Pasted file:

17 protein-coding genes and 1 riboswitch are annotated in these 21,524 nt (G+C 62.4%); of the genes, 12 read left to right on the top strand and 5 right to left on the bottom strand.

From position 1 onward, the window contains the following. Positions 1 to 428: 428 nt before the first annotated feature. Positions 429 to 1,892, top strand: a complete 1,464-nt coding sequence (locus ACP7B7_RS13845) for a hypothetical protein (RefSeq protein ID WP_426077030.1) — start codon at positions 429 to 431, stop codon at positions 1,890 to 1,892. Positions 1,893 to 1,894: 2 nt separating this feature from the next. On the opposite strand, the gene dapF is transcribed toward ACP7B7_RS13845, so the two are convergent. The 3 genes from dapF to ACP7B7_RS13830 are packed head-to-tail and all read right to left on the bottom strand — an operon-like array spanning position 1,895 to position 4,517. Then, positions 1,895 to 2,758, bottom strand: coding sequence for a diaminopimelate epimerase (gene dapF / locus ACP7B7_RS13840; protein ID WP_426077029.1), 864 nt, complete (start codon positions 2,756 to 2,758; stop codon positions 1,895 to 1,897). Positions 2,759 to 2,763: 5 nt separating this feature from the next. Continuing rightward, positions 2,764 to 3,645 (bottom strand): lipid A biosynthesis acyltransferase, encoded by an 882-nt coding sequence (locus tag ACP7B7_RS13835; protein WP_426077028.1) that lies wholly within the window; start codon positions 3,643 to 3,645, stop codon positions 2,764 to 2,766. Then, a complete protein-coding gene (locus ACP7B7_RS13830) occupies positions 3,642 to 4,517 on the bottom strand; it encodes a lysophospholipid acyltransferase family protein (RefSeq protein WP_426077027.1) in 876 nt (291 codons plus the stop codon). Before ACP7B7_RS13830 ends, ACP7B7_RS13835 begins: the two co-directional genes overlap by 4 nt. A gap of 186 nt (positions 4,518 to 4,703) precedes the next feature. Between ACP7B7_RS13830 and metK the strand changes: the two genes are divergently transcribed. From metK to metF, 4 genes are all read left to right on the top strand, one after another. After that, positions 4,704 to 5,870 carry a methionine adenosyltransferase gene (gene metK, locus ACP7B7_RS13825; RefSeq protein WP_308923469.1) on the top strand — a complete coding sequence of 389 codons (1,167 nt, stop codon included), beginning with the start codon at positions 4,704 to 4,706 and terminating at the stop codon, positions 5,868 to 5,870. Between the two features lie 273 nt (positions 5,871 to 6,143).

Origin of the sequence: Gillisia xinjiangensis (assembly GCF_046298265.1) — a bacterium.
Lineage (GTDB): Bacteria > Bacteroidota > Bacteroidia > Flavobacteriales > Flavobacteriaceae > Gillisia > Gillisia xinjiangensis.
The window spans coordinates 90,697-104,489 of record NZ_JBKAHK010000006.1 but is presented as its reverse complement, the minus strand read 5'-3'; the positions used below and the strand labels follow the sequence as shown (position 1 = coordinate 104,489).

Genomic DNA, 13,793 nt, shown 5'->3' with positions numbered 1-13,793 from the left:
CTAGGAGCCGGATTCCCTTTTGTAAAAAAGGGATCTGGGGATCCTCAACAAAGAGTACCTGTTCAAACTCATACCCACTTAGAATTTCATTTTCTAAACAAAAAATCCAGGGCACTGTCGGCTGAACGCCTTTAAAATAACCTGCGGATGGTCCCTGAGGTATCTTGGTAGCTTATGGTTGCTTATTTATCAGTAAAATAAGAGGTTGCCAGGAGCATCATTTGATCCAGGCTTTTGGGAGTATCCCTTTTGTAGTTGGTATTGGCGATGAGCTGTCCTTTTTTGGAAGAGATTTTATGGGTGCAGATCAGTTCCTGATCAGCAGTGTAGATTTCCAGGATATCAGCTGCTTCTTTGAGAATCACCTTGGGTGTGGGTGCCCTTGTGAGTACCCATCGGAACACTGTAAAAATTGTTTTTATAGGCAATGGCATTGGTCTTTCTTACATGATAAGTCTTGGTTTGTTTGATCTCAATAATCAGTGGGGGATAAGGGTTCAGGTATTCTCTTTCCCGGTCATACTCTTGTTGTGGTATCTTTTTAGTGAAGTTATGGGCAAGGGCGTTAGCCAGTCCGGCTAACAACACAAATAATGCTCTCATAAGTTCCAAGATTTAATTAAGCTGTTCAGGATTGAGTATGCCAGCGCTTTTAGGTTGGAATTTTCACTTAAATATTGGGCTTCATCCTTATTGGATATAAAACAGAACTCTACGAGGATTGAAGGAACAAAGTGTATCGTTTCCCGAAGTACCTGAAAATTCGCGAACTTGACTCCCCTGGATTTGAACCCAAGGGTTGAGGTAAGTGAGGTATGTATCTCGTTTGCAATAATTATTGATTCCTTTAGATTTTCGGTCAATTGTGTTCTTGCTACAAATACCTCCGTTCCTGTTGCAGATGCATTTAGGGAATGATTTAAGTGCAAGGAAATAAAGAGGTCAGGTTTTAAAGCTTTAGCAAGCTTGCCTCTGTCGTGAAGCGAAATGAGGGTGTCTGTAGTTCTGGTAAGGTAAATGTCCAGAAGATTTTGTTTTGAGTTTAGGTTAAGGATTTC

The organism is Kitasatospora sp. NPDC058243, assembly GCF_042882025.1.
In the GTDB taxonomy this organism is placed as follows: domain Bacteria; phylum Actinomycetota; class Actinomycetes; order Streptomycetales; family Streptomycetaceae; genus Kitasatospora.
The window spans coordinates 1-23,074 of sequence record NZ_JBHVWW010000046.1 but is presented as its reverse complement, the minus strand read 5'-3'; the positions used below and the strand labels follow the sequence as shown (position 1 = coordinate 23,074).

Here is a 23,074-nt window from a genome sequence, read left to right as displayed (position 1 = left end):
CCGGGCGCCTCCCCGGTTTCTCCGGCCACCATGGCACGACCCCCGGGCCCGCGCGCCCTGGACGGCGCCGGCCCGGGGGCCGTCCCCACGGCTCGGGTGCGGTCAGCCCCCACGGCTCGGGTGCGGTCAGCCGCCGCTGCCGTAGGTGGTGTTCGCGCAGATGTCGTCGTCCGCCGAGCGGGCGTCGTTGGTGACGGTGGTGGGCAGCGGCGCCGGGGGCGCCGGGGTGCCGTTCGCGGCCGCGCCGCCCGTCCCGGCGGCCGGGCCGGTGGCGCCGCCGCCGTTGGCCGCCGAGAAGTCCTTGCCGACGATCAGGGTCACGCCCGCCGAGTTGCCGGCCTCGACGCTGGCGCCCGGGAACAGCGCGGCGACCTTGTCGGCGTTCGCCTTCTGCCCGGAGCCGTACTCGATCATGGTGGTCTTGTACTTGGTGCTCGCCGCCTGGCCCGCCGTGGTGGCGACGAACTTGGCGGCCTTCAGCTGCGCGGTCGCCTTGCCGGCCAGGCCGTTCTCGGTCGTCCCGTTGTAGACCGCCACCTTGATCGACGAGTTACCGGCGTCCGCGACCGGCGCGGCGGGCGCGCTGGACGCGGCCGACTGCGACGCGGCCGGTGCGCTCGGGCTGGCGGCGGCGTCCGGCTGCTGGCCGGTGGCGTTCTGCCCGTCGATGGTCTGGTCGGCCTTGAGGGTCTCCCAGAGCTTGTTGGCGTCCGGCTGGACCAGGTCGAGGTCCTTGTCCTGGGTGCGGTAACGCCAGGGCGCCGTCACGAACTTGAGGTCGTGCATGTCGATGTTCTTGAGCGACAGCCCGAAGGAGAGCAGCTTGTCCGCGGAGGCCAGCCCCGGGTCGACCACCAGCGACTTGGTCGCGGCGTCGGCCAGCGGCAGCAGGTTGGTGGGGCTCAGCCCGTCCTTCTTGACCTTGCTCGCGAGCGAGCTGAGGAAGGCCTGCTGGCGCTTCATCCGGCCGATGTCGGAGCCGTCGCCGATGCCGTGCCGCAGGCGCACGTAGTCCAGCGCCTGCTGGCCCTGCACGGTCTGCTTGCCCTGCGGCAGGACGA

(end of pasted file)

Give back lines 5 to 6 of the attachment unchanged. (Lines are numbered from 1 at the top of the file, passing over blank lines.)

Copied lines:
The window spans coordinates 90,697-104,489 of record NZ_JBKAHK010000006.1 but is presented as its reverse complement, the minus strand read 5'-3'; the positions used below and the strand labels follow the sequence as shown (position 1 = coordinate 104,489).

Genomic DNA, 13,793 nt, shown 5'->3' with positions numbered 1-13,793 from the left: